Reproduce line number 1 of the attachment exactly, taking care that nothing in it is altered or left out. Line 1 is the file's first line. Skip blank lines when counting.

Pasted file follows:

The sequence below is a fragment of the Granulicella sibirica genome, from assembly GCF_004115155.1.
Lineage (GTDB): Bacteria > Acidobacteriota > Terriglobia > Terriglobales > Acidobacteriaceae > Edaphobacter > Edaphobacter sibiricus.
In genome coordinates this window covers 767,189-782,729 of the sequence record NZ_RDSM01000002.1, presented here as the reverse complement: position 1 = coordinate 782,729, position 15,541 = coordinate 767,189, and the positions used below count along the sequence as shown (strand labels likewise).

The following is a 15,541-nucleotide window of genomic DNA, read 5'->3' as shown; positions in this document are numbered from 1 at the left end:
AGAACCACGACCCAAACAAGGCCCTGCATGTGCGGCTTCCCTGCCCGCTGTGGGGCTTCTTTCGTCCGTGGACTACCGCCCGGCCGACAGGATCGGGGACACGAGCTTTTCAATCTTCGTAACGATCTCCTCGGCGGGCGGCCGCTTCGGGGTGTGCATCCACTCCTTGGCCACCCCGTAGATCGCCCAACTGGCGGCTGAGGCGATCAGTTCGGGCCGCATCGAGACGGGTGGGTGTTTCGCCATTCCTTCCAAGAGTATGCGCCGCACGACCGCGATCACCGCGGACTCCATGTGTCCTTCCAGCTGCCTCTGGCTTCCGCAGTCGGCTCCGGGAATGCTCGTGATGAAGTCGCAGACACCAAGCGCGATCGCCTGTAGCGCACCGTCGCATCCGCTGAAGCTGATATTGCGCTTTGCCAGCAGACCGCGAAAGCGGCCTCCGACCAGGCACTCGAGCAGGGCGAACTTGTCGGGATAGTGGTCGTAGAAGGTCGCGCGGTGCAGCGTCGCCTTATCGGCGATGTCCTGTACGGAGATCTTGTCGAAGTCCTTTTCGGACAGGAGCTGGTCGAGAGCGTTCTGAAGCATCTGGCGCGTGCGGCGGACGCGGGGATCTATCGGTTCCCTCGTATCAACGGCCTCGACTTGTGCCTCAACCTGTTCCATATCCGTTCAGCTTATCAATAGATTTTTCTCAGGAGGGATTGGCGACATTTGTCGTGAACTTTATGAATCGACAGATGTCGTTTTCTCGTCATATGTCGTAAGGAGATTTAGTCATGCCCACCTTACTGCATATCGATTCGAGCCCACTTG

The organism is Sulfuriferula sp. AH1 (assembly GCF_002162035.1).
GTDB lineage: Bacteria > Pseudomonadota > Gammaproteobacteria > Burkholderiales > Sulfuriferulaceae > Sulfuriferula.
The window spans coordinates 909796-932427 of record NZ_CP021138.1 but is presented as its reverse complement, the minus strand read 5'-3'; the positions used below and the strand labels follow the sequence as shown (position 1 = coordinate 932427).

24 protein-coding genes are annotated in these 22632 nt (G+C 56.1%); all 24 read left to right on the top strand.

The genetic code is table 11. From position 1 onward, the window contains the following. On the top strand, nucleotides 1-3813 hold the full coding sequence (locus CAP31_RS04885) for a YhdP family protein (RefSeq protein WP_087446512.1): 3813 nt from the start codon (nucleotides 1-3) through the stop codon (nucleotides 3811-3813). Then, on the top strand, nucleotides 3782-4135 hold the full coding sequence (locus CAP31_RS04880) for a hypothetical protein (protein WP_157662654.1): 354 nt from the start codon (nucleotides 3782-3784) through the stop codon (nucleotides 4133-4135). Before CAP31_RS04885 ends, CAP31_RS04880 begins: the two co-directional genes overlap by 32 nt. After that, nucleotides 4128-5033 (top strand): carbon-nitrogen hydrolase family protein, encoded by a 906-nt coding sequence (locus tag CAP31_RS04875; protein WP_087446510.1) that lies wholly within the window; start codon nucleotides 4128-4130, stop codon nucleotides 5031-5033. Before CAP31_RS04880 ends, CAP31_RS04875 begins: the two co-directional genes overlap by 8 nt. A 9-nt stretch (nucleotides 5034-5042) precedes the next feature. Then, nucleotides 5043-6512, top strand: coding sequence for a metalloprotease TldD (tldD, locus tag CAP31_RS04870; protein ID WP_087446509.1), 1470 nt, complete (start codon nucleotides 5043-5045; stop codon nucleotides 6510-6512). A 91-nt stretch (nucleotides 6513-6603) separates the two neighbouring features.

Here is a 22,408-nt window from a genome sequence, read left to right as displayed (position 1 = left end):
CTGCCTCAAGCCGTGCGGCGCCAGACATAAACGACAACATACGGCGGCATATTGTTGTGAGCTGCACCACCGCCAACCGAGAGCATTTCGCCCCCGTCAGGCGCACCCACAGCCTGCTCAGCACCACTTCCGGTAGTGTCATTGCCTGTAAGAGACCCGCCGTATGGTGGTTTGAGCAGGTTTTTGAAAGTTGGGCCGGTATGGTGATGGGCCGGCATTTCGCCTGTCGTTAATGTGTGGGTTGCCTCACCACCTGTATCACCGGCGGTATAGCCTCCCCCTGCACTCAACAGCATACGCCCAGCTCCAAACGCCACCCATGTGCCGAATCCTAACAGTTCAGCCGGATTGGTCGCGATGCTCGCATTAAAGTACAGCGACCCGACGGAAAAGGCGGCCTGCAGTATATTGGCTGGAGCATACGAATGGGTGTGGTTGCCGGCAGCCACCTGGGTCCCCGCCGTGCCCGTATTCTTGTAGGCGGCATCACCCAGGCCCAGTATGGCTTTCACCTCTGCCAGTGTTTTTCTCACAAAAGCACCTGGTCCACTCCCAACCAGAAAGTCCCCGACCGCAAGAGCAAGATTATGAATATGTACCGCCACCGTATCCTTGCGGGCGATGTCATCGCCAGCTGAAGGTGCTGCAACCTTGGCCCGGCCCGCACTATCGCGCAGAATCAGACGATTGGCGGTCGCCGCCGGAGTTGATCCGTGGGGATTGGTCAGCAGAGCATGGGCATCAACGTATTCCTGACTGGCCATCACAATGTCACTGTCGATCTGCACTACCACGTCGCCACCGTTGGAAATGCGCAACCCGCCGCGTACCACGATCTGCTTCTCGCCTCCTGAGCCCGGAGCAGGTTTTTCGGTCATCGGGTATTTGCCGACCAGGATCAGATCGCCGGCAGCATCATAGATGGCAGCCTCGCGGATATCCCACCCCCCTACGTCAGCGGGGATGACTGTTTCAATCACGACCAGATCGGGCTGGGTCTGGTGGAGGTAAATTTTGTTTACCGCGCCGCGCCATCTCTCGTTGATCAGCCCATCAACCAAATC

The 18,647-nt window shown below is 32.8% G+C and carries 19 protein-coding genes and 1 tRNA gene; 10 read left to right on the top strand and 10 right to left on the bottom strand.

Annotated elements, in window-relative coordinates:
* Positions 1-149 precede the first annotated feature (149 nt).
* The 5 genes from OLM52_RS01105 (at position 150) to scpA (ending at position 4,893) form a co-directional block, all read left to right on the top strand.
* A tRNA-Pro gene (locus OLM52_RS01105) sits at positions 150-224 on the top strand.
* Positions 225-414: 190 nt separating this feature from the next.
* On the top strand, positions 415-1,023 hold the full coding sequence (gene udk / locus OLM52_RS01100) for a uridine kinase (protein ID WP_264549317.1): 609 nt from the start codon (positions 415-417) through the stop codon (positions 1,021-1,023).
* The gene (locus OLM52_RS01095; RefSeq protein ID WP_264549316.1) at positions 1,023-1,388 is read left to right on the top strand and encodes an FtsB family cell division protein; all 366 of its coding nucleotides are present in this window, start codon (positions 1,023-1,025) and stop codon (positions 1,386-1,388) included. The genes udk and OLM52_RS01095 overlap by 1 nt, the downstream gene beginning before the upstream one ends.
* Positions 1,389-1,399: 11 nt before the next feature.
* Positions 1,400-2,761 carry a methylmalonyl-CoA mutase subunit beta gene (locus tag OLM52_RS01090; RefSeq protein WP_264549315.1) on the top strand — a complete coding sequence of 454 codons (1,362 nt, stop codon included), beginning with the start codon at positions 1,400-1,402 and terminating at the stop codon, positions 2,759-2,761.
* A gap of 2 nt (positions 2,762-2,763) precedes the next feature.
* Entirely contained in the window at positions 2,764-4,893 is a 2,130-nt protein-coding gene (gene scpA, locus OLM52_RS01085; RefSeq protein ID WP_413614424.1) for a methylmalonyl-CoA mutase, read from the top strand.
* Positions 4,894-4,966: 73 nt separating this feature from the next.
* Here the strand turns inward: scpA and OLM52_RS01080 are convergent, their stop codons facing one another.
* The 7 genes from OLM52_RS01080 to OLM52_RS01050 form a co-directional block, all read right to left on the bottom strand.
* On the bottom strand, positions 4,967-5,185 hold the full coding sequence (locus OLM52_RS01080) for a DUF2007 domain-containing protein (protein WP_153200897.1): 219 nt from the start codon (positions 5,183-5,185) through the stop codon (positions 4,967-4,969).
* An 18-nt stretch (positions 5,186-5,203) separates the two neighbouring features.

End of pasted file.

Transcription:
The sequence below is a fragment of the Granulicella sibirica genome, from assembly GCF_004115155.1.